Fatima Zahra Ahasan Raisa
LL.B. (Hon’s), second year
Department of Law
University of Chittagong.
The prime duty of a court includes ensuring administration of justice for mass people. As common law system prevails in our country, the judicial system here is basically conducted in open court. It is stated in Article 35(3) of our constitution that, “Every person accused of a criminal offence shall have the right to a speedy and public trial by an independent and impartial court or tribunal established by law.”
To safeguard rights of people and to ensure justice, an independent and transparent court is a must. So, for this reason, it is extremely important that the judicial system in open. To complete the whole judicial process in an open court is called public trial or open trial. A person is entitled to get justice in open trial and this right is recognized in Article 35 (3) of our constitution. Unlike public trial, another type of judicial process prevails, namely, camera trial or secret trial.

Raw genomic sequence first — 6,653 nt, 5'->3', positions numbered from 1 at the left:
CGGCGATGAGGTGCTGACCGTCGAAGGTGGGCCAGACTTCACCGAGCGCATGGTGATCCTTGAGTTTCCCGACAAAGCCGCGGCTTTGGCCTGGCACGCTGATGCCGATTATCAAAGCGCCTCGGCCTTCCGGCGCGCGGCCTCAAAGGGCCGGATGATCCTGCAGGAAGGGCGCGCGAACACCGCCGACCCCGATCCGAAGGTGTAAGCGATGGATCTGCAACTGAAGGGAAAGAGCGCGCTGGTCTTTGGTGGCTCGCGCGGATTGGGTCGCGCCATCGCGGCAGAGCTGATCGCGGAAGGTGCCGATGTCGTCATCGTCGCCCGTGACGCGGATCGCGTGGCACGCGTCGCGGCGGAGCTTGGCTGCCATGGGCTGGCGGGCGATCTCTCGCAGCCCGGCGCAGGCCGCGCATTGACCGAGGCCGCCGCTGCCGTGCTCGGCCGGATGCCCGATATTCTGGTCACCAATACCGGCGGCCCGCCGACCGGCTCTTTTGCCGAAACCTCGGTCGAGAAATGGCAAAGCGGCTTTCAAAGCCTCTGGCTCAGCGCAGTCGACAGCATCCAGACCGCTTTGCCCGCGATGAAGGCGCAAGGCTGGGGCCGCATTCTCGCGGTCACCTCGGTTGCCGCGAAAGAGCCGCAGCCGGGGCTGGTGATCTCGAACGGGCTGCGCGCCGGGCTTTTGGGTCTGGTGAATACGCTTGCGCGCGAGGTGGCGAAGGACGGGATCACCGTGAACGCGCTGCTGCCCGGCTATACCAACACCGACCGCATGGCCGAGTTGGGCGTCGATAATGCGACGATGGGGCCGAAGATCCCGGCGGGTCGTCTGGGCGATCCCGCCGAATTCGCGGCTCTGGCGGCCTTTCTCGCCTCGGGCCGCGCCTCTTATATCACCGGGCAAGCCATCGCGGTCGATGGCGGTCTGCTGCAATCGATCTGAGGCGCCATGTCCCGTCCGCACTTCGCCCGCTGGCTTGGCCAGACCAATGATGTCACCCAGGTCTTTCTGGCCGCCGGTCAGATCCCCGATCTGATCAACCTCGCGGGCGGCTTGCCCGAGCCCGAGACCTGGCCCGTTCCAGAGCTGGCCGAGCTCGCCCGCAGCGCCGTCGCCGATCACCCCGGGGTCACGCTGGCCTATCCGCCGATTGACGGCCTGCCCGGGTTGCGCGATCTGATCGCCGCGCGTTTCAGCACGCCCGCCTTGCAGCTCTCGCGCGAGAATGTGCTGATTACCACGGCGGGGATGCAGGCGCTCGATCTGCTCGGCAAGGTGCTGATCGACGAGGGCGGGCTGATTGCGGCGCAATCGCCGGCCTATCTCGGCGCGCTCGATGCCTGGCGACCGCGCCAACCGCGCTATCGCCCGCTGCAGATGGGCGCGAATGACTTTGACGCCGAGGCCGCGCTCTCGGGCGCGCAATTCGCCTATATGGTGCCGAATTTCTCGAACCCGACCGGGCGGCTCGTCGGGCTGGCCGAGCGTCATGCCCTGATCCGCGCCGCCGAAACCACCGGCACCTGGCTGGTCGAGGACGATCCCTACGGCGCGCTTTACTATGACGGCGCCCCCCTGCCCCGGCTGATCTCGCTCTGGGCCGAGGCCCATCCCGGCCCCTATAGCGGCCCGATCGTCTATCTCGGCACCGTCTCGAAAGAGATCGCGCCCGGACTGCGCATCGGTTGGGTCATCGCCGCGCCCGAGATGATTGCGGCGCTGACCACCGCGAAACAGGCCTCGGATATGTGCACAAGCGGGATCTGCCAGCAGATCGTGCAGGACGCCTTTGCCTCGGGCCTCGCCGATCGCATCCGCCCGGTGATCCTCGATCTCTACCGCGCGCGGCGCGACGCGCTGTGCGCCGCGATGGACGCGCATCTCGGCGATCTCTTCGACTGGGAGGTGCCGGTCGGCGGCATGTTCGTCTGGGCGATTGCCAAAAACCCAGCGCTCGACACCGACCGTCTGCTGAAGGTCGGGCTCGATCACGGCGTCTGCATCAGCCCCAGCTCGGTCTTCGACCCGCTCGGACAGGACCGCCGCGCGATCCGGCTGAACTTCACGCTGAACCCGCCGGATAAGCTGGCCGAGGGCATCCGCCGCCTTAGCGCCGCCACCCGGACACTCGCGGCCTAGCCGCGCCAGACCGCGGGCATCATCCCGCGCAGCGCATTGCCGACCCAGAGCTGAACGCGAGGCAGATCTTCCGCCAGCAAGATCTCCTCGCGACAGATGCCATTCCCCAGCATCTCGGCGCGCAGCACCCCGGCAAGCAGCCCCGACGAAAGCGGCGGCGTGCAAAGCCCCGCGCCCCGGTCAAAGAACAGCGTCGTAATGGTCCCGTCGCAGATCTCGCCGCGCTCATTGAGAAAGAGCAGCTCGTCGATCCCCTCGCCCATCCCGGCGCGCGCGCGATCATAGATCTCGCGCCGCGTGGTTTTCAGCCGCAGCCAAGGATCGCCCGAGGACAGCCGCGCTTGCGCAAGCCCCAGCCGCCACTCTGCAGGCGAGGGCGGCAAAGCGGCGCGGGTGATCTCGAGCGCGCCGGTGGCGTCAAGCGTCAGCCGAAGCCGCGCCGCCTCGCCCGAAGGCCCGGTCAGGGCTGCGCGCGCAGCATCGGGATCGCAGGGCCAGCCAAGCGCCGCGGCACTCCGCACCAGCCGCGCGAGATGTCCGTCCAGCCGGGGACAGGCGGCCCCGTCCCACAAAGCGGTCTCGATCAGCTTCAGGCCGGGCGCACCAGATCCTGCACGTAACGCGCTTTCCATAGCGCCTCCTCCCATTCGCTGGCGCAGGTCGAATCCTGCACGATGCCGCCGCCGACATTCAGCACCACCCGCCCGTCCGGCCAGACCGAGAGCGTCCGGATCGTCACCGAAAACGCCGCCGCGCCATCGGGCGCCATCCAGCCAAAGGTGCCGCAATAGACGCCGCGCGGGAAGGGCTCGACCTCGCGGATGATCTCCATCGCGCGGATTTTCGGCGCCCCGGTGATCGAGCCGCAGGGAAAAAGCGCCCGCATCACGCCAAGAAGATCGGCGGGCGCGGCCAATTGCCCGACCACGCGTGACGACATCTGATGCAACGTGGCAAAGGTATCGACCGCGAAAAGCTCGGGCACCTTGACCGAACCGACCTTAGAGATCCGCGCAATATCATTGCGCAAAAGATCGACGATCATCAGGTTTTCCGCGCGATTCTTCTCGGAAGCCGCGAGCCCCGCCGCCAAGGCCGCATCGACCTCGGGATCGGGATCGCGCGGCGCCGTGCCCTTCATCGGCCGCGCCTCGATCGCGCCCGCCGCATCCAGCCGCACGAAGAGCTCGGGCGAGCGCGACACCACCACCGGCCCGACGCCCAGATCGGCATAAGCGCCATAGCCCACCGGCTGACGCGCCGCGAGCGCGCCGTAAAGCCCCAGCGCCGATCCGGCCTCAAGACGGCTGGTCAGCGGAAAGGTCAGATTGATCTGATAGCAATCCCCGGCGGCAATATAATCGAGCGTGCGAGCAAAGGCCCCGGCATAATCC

Camera trial is a legal term that means in private. It refers to the process in court cases where the public and press are not allowed to observe the procedure. It is a secret trial, which is unknown to the public. Camera trial is dissimilar to trial in open court where all parties and witnesses testify in a public court room and the lawyers publicly present their arguments. So, the entire proceedings in a camera trial will be held in presence of the parties (Victim and accused) their lawyers and witnesses. Now, a question might arise, as the constitution has recognized the public trial as a fundamental rights, so if ensuring justice by camera trial is a violation of fundamental rights or not? The answer will be absolutely ‘No’. As because it is mentioned in Article 35(6) of the constitution that, “Nothing in clause (3) or clause (5) shall affect the operation of any existing law which prescribes any punishment or procedure for trial.” Thus, if any law mentions about camera trial it won’t be a violation of recognized fundamental rights of the constitution. Keeping in consideration the matter of ensuring justice, “The Nari O Shishu Nirjatan Domon Ain 2000”- mentions about camera trial in rape cases. It is mentioned in section 20(6) of the Act that, “In case of adjudication of any offence under section 9, the Tribunal on an application, can examine, if thinks fit, a woman raped or any witness in a closed door room.”